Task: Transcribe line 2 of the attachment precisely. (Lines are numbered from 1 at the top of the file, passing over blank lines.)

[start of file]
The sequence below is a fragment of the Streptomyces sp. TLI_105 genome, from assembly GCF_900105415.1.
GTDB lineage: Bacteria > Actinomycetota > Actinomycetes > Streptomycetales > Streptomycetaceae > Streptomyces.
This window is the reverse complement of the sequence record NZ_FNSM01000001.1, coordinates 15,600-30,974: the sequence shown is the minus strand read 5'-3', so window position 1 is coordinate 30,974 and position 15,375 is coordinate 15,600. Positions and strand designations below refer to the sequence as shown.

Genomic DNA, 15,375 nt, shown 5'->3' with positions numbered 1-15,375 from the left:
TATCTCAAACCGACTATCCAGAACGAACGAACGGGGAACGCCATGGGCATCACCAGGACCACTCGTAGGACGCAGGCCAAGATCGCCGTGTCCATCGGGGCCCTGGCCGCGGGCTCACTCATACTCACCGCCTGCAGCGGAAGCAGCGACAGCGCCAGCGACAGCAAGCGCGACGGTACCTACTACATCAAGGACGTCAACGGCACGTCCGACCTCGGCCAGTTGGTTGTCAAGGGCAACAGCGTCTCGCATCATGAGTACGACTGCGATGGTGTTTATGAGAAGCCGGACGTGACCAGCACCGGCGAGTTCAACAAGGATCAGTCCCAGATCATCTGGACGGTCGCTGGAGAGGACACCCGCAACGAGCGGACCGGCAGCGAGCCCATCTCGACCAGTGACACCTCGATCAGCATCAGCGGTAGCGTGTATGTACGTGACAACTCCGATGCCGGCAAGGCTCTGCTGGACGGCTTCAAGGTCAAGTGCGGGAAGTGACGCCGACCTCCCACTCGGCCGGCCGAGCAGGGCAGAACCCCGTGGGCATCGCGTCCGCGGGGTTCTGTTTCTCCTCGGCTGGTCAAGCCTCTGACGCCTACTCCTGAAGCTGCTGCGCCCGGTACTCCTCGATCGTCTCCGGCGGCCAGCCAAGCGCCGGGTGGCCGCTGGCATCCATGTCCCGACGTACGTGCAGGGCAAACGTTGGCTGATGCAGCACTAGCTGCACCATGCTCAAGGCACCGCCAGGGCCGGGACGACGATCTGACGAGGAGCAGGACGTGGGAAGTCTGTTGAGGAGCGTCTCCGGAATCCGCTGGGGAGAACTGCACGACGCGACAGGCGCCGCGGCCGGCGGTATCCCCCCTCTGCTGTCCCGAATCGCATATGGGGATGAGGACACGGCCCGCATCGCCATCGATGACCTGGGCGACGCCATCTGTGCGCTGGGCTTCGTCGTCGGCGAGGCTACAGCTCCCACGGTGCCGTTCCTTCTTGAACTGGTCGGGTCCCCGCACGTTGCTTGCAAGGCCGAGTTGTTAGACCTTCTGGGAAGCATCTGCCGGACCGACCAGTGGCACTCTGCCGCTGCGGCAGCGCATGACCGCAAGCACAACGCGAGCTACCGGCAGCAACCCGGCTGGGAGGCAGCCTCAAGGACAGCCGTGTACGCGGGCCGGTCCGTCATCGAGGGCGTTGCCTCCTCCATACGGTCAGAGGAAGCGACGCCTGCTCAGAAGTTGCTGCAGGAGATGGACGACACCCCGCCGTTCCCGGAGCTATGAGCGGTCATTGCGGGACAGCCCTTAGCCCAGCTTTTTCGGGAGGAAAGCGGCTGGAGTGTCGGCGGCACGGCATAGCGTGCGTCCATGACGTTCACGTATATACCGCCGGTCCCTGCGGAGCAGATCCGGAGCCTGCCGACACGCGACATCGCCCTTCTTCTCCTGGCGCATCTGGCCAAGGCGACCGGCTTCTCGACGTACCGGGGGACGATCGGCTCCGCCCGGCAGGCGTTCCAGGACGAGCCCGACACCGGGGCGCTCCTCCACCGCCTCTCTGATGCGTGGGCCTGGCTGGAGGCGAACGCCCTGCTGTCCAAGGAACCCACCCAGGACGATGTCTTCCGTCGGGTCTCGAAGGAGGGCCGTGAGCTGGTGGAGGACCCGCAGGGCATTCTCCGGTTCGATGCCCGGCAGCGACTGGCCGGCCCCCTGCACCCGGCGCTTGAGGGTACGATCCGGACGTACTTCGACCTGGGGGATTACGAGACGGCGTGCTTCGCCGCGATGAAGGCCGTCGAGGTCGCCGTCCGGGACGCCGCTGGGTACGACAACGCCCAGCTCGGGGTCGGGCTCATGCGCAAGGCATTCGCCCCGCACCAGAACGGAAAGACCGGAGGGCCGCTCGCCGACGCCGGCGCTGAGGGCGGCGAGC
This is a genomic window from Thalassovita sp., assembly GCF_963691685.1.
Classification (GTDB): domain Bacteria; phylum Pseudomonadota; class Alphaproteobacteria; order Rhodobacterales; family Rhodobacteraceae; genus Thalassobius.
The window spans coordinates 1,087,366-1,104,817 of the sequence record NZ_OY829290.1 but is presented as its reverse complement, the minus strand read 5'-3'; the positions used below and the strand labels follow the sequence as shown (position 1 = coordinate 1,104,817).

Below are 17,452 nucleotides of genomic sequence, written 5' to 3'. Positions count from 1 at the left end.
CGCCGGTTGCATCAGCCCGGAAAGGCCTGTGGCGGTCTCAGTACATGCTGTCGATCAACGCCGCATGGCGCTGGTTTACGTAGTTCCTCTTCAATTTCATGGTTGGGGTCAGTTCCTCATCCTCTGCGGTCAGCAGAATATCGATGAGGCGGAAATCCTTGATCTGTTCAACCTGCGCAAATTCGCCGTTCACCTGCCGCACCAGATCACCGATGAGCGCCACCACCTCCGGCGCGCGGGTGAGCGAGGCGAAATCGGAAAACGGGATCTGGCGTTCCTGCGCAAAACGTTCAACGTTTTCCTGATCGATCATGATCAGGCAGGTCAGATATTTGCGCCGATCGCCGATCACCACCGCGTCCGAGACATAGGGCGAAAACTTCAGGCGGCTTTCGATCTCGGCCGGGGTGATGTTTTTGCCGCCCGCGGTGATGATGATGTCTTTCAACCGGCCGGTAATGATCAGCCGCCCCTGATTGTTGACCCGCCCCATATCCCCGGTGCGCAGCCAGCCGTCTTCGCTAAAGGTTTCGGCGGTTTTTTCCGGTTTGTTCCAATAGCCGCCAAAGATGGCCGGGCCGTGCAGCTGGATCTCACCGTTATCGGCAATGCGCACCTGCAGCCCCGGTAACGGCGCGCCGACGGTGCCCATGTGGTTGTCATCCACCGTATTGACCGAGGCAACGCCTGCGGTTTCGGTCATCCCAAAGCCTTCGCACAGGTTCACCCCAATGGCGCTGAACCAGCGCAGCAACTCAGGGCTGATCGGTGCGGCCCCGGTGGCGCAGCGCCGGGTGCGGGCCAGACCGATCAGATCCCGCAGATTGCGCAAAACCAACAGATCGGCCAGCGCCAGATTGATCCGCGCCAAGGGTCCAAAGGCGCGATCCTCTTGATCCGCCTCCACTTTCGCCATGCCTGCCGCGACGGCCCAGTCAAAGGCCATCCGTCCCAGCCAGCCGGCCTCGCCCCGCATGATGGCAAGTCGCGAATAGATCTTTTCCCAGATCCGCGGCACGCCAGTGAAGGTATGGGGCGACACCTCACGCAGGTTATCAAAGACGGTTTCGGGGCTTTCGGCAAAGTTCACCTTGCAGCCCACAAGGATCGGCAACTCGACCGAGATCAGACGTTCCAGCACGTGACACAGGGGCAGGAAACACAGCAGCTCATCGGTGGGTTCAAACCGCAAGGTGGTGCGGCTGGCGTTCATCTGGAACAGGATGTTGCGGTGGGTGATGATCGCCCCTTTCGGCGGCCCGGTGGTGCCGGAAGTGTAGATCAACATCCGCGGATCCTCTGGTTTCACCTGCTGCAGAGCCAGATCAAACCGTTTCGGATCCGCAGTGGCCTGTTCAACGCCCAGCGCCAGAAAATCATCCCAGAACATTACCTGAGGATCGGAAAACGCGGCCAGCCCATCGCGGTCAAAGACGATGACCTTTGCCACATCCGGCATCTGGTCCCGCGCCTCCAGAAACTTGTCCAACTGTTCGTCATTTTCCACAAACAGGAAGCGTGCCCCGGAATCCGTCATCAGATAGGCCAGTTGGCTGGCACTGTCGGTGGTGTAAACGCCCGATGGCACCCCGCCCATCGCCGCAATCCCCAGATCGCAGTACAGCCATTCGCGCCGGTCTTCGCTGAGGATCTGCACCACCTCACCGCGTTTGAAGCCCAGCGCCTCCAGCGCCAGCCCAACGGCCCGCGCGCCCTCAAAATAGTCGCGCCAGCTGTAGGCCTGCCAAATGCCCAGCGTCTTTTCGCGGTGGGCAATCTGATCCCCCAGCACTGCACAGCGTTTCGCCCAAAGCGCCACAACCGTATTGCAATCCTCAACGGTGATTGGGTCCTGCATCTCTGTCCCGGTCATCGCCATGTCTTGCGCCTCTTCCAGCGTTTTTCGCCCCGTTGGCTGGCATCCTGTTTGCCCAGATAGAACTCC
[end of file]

GTDB lineage: Bacteria > Actinomycetota > Actinomycetes > Streptomycetales > Streptomycetaceae > Streptomyces.